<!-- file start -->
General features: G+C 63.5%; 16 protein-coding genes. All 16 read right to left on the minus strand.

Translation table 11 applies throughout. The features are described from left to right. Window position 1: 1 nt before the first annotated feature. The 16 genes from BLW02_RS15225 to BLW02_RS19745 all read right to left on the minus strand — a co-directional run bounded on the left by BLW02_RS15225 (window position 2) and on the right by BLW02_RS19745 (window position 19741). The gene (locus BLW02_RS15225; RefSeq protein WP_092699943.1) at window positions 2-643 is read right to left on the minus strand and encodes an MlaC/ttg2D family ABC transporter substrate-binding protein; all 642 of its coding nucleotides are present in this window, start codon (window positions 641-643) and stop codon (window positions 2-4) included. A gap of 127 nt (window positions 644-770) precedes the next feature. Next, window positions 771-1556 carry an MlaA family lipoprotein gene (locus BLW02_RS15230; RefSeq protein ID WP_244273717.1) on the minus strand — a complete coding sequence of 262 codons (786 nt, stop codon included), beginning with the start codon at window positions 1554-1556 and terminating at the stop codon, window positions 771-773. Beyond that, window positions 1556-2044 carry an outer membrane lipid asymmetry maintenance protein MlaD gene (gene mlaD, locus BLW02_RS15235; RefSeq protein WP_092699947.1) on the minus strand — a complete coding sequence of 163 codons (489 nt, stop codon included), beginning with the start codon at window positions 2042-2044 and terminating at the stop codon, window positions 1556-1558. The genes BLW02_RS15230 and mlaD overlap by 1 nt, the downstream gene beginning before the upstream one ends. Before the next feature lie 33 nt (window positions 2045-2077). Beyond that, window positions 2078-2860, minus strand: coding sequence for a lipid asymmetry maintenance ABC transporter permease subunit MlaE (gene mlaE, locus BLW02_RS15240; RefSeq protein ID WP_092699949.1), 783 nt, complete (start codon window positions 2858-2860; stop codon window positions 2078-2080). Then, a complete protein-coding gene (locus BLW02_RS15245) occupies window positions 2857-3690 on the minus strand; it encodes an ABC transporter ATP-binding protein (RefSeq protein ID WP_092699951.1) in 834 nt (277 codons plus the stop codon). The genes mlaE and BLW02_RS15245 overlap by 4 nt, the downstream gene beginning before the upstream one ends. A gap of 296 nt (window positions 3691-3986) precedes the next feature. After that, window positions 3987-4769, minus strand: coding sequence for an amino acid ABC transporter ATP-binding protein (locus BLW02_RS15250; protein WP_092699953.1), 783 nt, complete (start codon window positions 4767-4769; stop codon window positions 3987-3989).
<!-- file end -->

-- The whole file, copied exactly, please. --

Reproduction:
General features: G+C 63.5%; 16 protein-coding genes. All 16 read right to left on the minus strand.

Translation table 11 applies throughout. The features are described from left to right. Window position 1: 1 nt before the first annotated feature. The 16 genes from BLW02_RS15225 to BLW02_RS19745 all read right to left on the minus strand — a co-directional run bounded on the left by BLW02_RS15225 (window position 2) and on the right by BLW02_RS19745 (window position 19741). The gene (locus BLW02_RS15225; RefSeq protein WP_092699943.1) at window positions 2-643 is read right to left on the minus strand and encodes an MlaC/ttg2D family ABC transporter substrate-binding protein; all 642 of its coding nucleotides are present in this window, start codon (window positions 641-643) and stop codon (window positions 2-4) included. A gap of 127 nt (window positions 644-770) precedes the next feature. Next, window positions 771-1556 carry an MlaA family lipoprotein gene (locus BLW02_RS15230; RefSeq protein ID WP_244273717.1) on the minus strand — a complete coding sequence of 262 codons (786 nt, stop codon included), beginning with the start codon at window positions 1554-1556 and terminating at the stop codon, window positions 771-773. Beyond that, window positions 1556-2044 carry an outer membrane lipid asymmetry maintenance protein MlaD gene (gene mlaD, locus BLW02_RS15235; RefSeq protein WP_092699947.1) on the minus strand — a complete coding sequence of 163 codons (489 nt, stop codon included), beginning with the start codon at window positions 2042-2044 and terminating at the stop codon, window positions 1556-1558. The genes BLW02_RS15230 and mlaD overlap by 1 nt, the downstream gene beginning before the upstream one ends. Before the next feature lie 33 nt (window positions 2045-2077). Beyond that, window positions 2078-2860, minus strand: coding sequence for a lipid asymmetry maintenance ABC transporter permease subunit MlaE (gene mlaE, locus BLW02_RS15240; RefSeq protein ID WP_092699949.1), 783 nt, complete (start codon window positions 2858-2860; stop codon window positions 2078-2080). Then, a complete protein-coding gene (locus BLW02_RS15245) occupies window positions 2857-3690 on the minus strand; it encodes an ABC transporter ATP-binding protein (RefSeq protein ID WP_092699951.1) in 834 nt (277 codons plus the stop codon). The genes mlaE and BLW02_RS15245 overlap by 4 nt, the downstream gene beginning before the upstream one ends. A gap of 296 nt (window positions 3691-3986) precedes the next feature. After that, window positions 3987-4769, minus strand: coding sequence for an amino acid ABC transporter ATP-binding protein (locus BLW02_RS15250; protein WP_092699953.1), 783 nt, complete (start codon window positions 4767-4769; stop codon window positions 3987-3989).